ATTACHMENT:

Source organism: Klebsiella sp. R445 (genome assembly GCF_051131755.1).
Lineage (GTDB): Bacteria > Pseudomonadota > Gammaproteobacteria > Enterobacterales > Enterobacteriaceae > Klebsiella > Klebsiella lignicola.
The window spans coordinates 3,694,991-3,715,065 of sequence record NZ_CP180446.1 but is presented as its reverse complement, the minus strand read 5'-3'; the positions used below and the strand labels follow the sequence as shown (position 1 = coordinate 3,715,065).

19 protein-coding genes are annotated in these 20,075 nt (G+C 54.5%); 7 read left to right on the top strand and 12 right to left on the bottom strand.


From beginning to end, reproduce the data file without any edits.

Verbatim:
Source organism: Klebsiella sp. R445 (genome assembly GCF_051131755.1).
Lineage (GTDB): Bacteria > Pseudomonadota > Gammaproteobacteria > Enterobacterales > Enterobacteriaceae > Klebsiella > Klebsiella lignicola.
The window spans coordinates 3,694,991-3,715,065 of sequence record NZ_CP180446.1 but is presented as its reverse complement, the minus strand read 5'-3'; the positions used below and the strand labels follow the sequence as shown (position 1 = coordinate 3,715,065).

19 protein-coding genes are annotated in these 20,075 nt (G+C 54.5%); 7 read left to right on the top strand and 12 right to left on the bottom strand.